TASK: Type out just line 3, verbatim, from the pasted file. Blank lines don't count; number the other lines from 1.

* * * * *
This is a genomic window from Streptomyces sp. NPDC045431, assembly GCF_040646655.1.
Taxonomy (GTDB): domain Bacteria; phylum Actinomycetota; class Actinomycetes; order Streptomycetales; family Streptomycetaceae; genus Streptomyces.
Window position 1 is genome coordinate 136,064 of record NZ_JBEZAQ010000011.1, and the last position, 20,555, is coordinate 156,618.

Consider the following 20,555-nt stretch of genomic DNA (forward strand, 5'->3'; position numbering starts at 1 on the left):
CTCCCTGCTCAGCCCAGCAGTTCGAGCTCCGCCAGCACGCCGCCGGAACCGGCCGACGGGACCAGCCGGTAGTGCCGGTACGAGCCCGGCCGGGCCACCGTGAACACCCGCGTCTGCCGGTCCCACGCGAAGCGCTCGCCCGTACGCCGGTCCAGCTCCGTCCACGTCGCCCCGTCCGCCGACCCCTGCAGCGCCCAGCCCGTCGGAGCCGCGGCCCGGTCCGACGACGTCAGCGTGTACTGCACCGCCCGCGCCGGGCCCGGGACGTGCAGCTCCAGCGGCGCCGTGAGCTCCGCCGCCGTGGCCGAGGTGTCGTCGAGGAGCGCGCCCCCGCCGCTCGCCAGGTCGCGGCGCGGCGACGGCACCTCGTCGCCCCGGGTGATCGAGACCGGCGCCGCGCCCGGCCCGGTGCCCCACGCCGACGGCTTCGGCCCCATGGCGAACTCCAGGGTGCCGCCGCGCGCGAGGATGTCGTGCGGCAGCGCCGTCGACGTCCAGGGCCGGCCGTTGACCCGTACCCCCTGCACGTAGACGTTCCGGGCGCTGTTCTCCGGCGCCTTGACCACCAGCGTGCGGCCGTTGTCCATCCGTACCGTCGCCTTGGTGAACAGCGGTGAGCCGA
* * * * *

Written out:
Window position 1 is genome coordinate 136,064 of record NZ_JBEZAQ010000011.1, and the last position, 20,555, is coordinate 156,618.